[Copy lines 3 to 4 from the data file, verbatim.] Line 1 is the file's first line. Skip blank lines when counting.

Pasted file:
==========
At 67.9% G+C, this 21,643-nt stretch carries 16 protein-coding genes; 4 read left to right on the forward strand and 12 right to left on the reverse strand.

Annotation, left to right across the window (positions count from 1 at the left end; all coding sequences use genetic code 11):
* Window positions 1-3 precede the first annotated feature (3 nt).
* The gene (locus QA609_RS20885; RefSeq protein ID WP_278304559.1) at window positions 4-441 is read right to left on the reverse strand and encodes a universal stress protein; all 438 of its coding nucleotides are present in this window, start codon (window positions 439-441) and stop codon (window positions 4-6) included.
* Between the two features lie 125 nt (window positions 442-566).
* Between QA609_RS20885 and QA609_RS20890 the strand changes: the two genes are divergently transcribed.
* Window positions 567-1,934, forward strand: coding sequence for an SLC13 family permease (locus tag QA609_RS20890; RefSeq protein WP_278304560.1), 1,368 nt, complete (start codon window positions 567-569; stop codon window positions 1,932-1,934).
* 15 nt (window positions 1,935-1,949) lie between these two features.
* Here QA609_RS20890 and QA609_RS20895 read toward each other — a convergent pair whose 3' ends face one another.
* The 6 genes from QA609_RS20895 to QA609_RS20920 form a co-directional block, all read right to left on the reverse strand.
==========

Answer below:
* Window positions 1-3 precede the first annotated feature (3 nt).
* The gene (locus QA609_RS20885; RefSeq protein ID WP_278304559.1) at window positions 4-441 is read right to left on the reverse strand and encodes a universal stress protein; all 438 of its coding nucleotides are present in this window, start codon (window positions 439-441) and stop codon (window positions 4-6) included.